Delta in the Value of a Promise
What is a dollar? As far as we can tell, there is no legal definition of what it is, no statement that begins, “The dollar is…” Instead, the dollar is something that is defined by other things. When the Federal Reserve was created by the Federal Reserve Act of 1913, the dollar was basically defined by the amount of gold that had to be kept in reserve to back the currency, or 35 cents of gold per dollar. Theoretically, one could take their currency to Fort Knox and exchange it for gold (although it was illegal to own gold bullion between 1933 and 1974). We’d like to think that Andrew Jackson can be seen peering out from his oval with confidence, knowing that something has his back.
Since Richard Nixon closed the gold window on August 15, 1971, the collateral that backs Federal Reserve notes in circulation is typically US Treasury securities. Section 5103 of the US Code states “United States Coins and currency (including Federal Reserve notes and circulating notes of Federal Reserve banks and national banks) are legal tender for all debt.” In other words, a dollar is a piece of paper backed by the promise of the Federal Reserve to pay you another dollar.
What’s the value of that promise? Without gold tethering the dollar, our answer is: “Compared to what?” Unsurprisingly to anyone who hasn’t been living on Mars lately, the value of that promise has risen in the past two-and-a-half months. Since April, the US Dollar Index, which averages the exchange rates between the US Dollar and six major world currencies (euro, yen, pound sterling, Canadian dollar, Swedish krona and the Swiss franc), was up about 10% through last week. It is no coincidence that the Greek financial crisis broke in full in early April; from that point forward the market has judged that the promise by the Federal Reserve to pay you another dollar is worth more than the promise of the European Central Bank to pay you a euro, or the promise by the Bank of England to pay you a quid. In a party full of ugly girls, the US Dollar is the belle of the ball.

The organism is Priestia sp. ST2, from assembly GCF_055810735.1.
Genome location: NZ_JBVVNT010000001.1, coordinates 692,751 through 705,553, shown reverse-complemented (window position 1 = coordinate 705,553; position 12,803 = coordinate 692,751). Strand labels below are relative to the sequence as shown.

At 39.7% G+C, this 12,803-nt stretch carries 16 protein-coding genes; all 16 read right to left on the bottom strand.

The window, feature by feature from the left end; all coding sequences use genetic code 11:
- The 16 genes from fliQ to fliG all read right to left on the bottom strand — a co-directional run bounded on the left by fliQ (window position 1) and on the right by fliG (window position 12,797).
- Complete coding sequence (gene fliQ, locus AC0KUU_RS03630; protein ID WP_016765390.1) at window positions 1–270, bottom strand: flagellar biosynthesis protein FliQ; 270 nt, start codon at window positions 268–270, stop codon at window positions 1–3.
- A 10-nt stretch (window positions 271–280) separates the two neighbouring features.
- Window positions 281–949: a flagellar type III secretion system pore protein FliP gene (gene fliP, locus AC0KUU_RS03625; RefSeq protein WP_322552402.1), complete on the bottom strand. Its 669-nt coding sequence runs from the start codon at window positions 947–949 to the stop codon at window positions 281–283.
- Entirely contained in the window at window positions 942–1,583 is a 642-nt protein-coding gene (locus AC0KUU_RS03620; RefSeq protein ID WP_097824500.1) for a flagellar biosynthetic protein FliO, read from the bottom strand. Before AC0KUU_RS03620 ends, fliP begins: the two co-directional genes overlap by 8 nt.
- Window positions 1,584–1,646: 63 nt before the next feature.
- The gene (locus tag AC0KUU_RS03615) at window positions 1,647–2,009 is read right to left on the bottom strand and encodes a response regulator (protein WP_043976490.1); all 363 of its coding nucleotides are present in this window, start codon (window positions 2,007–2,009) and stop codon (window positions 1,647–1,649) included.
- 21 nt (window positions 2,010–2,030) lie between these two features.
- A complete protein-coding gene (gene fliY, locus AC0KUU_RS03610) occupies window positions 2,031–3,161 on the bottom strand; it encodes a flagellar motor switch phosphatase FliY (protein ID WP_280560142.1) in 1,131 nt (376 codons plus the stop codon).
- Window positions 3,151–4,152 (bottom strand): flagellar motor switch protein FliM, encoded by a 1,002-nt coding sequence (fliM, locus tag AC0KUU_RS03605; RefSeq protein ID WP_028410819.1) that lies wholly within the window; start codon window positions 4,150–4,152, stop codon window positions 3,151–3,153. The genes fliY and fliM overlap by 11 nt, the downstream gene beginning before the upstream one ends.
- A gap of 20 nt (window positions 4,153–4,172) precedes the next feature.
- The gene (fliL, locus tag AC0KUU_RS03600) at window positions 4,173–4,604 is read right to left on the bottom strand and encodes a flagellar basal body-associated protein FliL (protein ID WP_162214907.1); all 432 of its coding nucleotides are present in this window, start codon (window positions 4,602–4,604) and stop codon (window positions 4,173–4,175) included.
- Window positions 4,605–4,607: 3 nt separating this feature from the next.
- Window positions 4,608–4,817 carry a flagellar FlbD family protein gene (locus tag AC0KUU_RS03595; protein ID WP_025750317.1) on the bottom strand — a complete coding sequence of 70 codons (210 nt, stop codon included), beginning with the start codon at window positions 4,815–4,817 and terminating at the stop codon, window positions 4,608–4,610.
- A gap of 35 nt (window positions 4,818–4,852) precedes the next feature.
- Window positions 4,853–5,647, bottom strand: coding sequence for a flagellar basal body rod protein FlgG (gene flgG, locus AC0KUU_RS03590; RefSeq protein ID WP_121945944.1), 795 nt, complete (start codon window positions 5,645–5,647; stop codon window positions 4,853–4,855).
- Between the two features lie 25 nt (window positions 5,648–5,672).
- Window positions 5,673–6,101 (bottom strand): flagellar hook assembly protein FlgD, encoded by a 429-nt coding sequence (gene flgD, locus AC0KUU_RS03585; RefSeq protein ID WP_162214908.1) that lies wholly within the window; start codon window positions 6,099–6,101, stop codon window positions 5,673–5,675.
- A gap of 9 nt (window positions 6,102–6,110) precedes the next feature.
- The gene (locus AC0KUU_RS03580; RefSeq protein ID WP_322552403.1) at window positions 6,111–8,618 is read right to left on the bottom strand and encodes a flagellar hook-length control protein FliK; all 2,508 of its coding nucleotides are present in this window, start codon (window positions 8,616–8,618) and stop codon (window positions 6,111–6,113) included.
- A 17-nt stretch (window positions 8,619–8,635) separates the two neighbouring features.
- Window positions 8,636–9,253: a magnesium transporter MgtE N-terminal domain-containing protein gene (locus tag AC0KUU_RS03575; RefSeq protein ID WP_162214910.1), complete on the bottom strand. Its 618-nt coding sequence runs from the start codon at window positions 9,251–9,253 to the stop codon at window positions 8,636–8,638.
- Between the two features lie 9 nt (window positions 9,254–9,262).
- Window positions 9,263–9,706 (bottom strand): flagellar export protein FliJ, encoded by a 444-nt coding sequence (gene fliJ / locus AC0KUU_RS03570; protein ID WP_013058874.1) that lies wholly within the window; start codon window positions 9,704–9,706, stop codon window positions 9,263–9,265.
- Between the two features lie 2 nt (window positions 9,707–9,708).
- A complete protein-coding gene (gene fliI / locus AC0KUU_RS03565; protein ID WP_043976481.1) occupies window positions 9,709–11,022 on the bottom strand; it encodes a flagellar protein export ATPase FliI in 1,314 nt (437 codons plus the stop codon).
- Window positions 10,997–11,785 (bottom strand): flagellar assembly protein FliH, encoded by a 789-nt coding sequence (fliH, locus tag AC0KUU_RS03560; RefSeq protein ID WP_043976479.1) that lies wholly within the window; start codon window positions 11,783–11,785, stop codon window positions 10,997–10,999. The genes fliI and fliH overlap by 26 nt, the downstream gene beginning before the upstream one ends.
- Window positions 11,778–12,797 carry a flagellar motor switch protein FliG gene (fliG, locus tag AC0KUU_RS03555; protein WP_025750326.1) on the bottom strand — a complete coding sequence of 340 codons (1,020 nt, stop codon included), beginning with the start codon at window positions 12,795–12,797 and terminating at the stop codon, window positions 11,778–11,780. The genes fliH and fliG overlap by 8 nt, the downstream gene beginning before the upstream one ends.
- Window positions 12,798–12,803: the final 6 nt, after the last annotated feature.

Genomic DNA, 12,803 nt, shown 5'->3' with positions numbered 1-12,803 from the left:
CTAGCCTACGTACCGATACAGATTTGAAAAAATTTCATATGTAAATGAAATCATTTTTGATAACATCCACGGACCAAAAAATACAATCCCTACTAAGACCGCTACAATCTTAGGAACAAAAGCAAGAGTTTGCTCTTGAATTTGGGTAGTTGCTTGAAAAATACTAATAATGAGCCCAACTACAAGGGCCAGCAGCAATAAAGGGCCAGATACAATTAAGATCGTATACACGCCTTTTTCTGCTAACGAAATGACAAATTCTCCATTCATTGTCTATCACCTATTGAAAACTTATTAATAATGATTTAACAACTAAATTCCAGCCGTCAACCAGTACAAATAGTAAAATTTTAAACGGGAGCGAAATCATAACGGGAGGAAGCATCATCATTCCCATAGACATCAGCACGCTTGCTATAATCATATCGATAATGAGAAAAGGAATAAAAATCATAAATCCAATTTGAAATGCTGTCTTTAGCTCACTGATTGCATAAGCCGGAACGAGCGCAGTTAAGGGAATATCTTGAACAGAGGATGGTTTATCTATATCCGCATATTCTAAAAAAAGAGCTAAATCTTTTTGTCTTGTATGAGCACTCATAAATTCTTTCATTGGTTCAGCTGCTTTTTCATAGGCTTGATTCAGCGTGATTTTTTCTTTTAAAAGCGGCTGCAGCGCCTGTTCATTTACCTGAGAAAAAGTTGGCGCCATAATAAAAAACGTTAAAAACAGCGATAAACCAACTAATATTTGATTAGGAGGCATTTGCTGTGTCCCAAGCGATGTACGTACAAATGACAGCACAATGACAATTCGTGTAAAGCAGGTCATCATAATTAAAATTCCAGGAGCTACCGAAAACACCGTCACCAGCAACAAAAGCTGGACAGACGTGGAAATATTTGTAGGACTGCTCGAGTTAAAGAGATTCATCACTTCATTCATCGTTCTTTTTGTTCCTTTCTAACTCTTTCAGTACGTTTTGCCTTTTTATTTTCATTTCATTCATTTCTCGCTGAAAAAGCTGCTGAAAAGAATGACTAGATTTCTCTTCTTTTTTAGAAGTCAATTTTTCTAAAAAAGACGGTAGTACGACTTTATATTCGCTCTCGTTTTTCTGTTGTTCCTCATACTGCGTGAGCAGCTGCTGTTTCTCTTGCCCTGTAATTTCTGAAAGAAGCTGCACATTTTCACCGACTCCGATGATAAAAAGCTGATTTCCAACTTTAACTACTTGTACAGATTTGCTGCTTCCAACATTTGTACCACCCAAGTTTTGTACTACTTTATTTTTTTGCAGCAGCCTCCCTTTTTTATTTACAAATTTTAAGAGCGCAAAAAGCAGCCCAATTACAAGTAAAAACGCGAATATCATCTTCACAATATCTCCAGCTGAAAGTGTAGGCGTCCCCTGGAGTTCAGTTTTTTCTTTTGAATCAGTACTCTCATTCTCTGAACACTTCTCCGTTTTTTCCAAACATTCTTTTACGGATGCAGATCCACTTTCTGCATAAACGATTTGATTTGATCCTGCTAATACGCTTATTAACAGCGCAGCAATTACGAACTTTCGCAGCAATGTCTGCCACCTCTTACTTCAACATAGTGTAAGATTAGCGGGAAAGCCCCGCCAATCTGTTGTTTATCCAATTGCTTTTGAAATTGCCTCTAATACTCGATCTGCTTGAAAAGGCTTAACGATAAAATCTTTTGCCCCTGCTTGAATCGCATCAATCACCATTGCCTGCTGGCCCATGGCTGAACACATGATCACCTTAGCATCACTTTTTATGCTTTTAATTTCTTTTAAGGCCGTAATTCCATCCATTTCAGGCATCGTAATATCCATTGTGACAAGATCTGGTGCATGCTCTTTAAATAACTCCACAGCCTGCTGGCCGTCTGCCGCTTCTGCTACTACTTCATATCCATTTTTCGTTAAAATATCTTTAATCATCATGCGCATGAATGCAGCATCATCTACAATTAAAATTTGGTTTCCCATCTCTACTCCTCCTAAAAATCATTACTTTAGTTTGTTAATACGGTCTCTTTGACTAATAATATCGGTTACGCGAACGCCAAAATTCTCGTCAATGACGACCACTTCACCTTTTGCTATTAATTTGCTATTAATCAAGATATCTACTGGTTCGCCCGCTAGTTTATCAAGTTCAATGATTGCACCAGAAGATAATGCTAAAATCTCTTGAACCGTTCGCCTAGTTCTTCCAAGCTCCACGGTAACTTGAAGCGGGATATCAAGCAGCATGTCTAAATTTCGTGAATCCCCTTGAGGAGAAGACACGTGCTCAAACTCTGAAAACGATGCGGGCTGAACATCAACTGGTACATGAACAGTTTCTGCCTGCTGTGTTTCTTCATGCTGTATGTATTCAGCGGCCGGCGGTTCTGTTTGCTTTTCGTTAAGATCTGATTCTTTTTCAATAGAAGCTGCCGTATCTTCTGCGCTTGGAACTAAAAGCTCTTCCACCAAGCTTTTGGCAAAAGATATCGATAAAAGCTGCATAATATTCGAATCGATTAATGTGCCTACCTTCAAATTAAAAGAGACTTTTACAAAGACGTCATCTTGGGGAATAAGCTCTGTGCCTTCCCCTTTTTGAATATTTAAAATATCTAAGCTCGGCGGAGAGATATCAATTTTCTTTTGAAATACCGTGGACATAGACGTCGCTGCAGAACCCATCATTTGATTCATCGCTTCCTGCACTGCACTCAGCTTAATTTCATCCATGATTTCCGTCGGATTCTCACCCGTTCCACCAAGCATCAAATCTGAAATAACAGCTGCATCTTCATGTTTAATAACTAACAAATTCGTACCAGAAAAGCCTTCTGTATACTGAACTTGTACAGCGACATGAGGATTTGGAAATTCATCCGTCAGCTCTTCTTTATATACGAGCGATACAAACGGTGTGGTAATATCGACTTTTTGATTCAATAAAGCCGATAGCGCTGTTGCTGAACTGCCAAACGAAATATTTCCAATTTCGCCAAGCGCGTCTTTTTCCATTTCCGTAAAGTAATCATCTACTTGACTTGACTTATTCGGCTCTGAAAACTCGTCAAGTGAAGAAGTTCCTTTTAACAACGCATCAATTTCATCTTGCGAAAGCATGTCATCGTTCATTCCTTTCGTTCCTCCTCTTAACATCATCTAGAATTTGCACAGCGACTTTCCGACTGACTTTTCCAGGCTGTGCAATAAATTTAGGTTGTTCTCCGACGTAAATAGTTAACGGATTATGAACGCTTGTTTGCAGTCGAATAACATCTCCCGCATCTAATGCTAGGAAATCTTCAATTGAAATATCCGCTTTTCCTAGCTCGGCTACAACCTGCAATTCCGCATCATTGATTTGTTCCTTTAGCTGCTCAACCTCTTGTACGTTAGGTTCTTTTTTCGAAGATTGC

Based on the concept of fiat currency, of course, it is not merely the promise to pay you a dollar that backs the dollar, for the Fed (or the ECB or the BOE) can simply print another. Rather, it is indeed the value of the collateral backing that promise. That, too, is relative. The graph below shows across the yield curve the amount that investors are willing to accept for a sovereign obligation issued by the US, Japan, the United Kingdom and the Eurozone.
Importantly as it relates to the change in the value of the dollar relative to other currencies is the change in yield across the yield curve that investors have been willing to accept for the sovereign obligations in the yield curves above. The graph below calculates the change, or delta in statistical terms, in yield by maturity for each country from April 5 (the recent peak in US rates) until today. Clearly, the US dollar based rates have generally rallied the most—in absolute and percentage terms. For example, the 10-year Treasury note has rallied 74 basis points, or 19% from its recent peak of 3.99% on April 5. At the other end of the curve, the yield on the 3-month T-bill has fallen 9.4 basis points or 55%. We recognize that this is a simplistic connection to draw, for it does not explain why Japan has lower yields than America—that is mostly related to long-term inflation expectations. But to us this delta in value in such a short term is not about inflation, it is about investors applying a higher value on Uncle Sam’s promise to pay than other countries. Dollar investors should remember the words of Will Rogers: "It takes a lifetime to build a good reputation, but you can lose it in a minute."